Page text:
Thank you; I am sorry to hear that you recently lost your mother also.
So the trustee takes control of the assets of the trust, and is responsible for distributing them in accordance with the terms of the trust; typically for married couples, upon the death of the first party, the surviving spouse becomes trustee and/or beneficiary of the property, then when that party passes, the property is then distributed to the heirs (often to the children). The trustee has the responsibility of distributing the assets.
For a trust (versus a will), normally it is a private process- the court is not involved unless there is some kind of dispute. If there is no dispute, then the trustee notifies creditors, pays any valid claims, then disburses the assets as directed by the trust (sometimes it directs the trustee to sell the asset and distribute the proceeds to the heirs; other times the actual property will pass directly to the heirs).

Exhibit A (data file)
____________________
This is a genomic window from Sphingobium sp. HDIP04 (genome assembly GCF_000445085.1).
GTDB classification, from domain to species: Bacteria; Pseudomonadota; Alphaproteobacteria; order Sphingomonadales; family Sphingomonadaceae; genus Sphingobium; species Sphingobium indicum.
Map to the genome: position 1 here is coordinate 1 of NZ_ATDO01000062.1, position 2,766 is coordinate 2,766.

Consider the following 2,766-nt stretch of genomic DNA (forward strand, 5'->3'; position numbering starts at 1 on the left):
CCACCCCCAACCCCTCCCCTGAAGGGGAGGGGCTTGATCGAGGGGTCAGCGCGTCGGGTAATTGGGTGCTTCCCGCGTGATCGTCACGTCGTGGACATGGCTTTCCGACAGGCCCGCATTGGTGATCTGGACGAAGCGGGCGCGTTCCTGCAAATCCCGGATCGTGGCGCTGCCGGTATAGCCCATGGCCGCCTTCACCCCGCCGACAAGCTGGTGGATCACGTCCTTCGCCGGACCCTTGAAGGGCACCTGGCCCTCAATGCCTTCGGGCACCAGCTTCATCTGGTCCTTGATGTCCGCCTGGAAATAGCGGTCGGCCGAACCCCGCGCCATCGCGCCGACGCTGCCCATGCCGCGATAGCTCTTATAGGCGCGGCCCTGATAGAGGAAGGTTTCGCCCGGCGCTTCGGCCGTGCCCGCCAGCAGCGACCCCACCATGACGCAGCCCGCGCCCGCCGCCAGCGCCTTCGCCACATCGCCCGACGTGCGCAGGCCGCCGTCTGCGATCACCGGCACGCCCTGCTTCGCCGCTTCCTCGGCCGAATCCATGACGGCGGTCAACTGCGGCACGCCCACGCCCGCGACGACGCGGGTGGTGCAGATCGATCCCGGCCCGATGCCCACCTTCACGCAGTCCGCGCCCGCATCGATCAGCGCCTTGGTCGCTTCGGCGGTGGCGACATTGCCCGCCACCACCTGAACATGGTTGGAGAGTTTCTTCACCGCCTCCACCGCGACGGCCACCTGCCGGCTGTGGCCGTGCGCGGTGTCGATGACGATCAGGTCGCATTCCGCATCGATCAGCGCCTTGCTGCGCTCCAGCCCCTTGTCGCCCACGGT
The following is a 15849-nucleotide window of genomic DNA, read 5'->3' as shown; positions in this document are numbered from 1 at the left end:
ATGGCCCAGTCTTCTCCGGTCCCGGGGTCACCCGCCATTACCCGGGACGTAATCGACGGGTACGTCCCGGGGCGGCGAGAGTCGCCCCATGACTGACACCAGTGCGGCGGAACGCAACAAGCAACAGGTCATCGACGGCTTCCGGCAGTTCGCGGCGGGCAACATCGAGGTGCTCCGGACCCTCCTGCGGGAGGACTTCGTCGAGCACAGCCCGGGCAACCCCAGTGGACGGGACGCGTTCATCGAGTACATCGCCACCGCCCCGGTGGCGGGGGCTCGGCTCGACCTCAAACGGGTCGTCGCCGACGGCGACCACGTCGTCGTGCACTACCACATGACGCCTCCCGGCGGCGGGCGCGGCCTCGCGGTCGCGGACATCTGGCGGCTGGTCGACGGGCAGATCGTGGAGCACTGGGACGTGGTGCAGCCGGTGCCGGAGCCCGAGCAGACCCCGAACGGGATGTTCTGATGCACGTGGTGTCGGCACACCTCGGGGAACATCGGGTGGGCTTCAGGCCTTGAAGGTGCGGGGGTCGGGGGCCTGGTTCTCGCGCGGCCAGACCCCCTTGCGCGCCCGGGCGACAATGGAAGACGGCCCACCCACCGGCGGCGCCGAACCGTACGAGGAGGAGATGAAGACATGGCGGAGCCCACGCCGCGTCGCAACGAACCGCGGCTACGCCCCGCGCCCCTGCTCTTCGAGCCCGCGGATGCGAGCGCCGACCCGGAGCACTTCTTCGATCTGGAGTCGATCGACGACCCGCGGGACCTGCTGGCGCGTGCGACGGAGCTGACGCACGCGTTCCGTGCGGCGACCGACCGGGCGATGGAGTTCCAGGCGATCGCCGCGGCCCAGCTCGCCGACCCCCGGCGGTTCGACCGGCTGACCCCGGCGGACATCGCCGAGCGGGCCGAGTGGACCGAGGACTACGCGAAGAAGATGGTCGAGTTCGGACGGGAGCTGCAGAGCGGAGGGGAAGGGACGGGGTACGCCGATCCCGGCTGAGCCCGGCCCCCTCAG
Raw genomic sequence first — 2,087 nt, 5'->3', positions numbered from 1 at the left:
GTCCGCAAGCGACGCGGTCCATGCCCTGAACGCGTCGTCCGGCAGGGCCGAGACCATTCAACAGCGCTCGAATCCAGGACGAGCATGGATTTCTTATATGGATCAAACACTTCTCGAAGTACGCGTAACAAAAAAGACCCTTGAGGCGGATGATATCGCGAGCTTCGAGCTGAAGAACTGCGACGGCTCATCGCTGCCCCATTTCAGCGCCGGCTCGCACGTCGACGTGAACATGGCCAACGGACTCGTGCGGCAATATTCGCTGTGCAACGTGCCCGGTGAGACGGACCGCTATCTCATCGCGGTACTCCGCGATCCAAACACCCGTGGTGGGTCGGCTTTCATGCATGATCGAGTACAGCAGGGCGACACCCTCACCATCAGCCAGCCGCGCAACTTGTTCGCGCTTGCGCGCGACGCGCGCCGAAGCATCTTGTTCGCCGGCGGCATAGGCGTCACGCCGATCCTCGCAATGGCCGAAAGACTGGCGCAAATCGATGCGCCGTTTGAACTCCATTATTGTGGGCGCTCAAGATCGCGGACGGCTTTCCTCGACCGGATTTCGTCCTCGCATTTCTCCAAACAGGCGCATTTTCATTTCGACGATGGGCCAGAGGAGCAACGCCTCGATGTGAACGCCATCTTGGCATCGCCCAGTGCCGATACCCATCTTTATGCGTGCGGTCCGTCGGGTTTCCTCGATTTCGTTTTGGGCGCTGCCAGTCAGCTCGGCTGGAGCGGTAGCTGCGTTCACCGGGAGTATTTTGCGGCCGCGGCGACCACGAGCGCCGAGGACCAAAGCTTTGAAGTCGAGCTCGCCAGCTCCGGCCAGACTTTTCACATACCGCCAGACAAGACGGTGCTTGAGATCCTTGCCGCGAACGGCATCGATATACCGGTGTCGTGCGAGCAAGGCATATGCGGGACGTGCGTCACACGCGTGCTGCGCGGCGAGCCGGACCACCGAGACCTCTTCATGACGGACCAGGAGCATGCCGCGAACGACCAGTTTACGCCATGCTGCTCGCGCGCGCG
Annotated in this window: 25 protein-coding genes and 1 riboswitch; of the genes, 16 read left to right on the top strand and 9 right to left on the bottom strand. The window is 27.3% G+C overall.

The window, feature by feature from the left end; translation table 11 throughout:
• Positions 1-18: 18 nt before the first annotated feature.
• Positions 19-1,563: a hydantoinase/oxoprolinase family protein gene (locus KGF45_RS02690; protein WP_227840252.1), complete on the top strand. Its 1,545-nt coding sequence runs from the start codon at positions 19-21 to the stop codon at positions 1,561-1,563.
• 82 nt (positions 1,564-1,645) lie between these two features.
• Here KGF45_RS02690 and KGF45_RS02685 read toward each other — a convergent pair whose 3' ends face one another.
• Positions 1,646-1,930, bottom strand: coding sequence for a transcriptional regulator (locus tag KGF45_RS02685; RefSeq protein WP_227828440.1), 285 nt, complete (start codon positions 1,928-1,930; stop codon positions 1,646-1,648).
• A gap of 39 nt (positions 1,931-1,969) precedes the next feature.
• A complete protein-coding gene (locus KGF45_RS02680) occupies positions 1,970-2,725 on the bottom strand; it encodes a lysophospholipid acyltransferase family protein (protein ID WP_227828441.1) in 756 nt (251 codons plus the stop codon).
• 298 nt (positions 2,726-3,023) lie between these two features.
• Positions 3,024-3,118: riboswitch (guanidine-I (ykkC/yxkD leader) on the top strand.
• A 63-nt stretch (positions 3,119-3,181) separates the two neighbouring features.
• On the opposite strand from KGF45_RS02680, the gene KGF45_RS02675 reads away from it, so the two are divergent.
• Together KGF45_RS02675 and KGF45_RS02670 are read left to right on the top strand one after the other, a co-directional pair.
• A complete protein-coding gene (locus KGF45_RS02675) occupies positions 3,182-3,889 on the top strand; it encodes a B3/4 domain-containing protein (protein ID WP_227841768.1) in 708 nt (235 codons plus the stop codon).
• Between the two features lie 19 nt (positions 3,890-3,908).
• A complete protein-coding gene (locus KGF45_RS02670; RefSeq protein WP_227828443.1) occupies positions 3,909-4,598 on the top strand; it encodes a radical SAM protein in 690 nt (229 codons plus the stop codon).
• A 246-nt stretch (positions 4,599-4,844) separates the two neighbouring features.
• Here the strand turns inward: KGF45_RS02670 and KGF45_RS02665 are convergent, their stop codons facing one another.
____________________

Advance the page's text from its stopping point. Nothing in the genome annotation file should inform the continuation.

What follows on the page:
Per Alabama code 19-3b-816 the trustee may:
) collect trust property and accept or reject additions to the trust property from a settlor or any other person, including, but not being limited to, the authority to receive, collect, hold, and retain common or preferred stock or other interests in the trustee or any related party;
(2) acquire or sell property, for cash or on credit, at public or private sale;
(3) exchange, partition, or otherwise change the character of trust property;
(4) deposit trust money in an account in a regulated financial-service institution;
(5) borrow money, with or without security, and mortgage or pledge trust property for a period within or extending beyond the duration of the trust;
Most trustees will hire an attorney to assist with the distribution to ensure that everything as directed in the trust is complied with. The estate typically pays for the legal fees.
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Information provided is for educational purposes only. Consultation with a personal attorney is always recommended so your particular facts may be considered. Thank you and take care.